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Dredges tackle volcano's debris blocking access to major seaports

Volcanic ash, mud, silt, and timber from the eruption of Mt. St. Helens have shut down the important ports of Portland, Ore., and Vancouver, Wash., by rendering a three-mile stretch of the Columbia River impassable to shipping. The depth of the river channel leading to the ports has been reduced from a normal 40 feet to 15 feet.

Every day the ports are closed, says Louis Holcomb, executive director of the port of Vancouver, it results in a direct and indirect loss to the region of $3. 25 million.

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Lloyd Anderson, director of the port of Portland, says he is optimistic that the ports will get by without major losses, since dredging activities are going faster than originally expected.

According to Portland officials, 24 ships are trapped in port and 25 are tied up at the mouth of the Columbia, waiting to get in.

The ports normally handle well over 5 million tons of cargo annually. Last year 250,000 Toyota and Honda autos passed through Portland's docks, as well as tons of steel and electronic equipment.

The neighboring ports (Vancouver is on the Columbia, Portland farther inland on the Willamete, a major tributary) also serve as export centers for lumber bound for the Far East and grain shipped from the Midwest.

So far, only two ships bound for the Columbia have been diverted to Seattle, says Mr. Holcomb.

A spokesman for the US Army Corps of Engineers, Pacific Division, in Portland estimates that it will take a week to clear a 25-foot-wide channel. This would permit one-way, daytime ship traffic. To get the channel back to its previous 600-foot width and normal depth, he estimates it will take most of the summer. The corps puts the cost of the dredging at about $24 million.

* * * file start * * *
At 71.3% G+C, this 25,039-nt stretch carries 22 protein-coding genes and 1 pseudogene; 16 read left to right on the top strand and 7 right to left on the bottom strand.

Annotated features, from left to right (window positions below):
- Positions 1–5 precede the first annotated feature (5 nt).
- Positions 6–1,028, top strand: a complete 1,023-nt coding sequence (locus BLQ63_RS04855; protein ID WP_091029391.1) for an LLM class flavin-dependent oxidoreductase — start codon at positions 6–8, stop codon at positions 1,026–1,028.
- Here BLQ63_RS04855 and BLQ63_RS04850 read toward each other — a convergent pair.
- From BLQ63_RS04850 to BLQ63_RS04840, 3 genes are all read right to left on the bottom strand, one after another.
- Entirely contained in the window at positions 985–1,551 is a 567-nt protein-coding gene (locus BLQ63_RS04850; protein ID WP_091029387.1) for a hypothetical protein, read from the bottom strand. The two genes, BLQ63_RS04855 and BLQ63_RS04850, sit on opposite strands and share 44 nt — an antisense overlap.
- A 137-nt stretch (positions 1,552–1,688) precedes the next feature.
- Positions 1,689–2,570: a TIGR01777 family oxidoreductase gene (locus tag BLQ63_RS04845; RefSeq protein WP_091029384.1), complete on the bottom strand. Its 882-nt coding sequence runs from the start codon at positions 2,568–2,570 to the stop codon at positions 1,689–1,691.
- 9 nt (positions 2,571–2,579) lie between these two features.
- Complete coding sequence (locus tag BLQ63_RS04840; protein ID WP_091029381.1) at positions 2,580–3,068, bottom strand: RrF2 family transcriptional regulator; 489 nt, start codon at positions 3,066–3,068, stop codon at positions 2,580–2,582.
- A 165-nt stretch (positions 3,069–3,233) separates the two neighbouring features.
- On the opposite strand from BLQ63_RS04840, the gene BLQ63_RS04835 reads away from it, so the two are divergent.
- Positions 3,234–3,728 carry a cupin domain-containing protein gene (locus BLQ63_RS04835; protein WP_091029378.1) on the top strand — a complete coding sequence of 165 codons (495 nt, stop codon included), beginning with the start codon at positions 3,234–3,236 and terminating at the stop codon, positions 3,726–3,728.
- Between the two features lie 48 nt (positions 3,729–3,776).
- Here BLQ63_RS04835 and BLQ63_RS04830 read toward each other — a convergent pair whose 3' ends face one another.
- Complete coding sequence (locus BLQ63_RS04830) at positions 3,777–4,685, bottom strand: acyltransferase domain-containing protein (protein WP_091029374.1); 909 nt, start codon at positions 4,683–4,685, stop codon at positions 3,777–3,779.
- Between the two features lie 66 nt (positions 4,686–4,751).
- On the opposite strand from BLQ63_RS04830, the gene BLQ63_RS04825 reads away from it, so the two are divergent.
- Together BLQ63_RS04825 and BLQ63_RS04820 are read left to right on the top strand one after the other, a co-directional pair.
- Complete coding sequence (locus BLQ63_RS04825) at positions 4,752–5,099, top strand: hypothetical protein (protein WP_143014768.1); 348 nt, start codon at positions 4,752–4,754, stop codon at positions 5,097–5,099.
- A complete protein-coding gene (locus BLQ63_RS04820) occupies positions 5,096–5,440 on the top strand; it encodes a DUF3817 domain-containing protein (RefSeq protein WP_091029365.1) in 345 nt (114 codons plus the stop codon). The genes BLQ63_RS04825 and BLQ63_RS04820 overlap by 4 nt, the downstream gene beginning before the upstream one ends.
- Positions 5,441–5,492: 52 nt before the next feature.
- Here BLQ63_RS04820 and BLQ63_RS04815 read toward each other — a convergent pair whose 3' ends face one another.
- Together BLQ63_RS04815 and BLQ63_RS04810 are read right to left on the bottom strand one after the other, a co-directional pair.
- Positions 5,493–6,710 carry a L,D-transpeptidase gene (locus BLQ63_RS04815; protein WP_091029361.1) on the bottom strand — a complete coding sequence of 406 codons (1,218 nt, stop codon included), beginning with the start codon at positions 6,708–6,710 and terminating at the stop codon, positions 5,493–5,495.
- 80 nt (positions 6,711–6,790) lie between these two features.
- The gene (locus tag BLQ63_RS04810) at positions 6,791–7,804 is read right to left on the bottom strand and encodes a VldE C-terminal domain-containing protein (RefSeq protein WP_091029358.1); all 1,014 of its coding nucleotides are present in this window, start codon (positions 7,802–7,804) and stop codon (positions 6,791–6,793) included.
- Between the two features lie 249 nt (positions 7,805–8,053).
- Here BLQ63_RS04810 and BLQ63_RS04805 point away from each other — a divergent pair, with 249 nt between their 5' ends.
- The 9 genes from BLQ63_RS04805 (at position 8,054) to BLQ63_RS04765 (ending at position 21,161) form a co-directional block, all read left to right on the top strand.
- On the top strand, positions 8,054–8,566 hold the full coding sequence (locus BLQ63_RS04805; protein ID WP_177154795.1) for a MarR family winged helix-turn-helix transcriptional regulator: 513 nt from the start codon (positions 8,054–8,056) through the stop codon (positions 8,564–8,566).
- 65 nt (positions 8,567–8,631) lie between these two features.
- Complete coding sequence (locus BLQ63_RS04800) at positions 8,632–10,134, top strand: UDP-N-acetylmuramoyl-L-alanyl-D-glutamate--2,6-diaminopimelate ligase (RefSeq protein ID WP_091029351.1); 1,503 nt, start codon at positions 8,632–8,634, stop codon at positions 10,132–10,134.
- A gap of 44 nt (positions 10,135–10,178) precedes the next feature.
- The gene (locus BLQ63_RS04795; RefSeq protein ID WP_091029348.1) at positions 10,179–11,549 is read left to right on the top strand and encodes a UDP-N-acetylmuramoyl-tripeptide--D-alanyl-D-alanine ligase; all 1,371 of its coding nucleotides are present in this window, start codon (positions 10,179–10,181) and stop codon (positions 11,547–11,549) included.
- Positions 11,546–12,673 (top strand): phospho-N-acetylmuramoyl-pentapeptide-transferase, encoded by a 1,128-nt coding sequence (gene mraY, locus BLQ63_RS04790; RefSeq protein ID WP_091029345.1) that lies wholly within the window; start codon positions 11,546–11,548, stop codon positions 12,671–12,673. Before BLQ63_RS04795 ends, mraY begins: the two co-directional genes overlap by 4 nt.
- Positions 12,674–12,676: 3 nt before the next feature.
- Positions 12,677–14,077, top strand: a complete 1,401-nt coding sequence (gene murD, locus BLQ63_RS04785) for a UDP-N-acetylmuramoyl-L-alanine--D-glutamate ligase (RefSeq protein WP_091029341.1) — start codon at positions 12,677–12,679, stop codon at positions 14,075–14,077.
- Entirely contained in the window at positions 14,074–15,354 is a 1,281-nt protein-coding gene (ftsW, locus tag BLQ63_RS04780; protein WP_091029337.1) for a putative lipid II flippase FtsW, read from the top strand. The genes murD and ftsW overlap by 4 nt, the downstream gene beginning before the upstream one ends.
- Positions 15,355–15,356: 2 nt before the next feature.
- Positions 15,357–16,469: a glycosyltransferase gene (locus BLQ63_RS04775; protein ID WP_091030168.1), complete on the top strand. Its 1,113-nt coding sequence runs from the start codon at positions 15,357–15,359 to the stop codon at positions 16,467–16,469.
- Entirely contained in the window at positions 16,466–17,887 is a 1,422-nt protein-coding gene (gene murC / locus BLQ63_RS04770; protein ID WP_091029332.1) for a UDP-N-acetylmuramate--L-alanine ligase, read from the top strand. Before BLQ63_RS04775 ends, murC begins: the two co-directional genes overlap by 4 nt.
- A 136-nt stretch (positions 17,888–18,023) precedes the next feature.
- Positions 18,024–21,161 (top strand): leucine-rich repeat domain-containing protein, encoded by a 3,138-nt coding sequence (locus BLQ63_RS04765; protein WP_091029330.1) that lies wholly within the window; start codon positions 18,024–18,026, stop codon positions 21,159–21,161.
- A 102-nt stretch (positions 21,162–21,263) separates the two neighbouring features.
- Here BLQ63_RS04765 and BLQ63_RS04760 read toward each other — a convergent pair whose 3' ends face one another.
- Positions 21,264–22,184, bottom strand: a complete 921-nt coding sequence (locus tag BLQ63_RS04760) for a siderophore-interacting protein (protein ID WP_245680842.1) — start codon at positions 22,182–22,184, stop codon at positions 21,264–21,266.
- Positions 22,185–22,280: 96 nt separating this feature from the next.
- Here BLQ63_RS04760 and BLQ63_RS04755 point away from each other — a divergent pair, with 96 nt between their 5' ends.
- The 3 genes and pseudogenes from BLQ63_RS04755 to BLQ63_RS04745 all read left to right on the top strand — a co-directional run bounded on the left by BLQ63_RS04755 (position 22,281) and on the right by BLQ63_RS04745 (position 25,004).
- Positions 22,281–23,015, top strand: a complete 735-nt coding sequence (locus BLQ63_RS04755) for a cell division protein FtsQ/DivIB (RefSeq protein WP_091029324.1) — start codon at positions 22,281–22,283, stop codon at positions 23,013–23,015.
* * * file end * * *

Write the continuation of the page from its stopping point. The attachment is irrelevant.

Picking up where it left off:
Some estimates place up to 10 million cubic yards of debris in the channel.This is equivalent to the usual amount of dredging done by the corps on the Columbia in one year. In order to dredge this mass of mud, ash, and silt, the corps has moved four dredges up from California and is planning on hiring an additional three or four private dredges.

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Although the Corps of Engineers hopes to restore limited navigation in two to three weeks, a lot depends on how easily the dredging goes. If the dredges encounter a lot of rocks or buried timber, the effort could be delayed. Also, one corps spokesman said, the volcanic ash has a propensity to set like concrete when it settles.

Not only will the corps have to dredge the Columbia, it will also have to clean out the Cowlitz River to its normal depth of eight feet. The debris currently jamming up this Columbia tributary creates a major flood hazard.

The Toutle River is also backed up with mud and debris, forming a lake 200 feet deep and 20 miles long. There is some concern that if an earthen dam holding this water back were to break it would cause additional problems on the Columbia, not to mention the damage it would do to the river valley.

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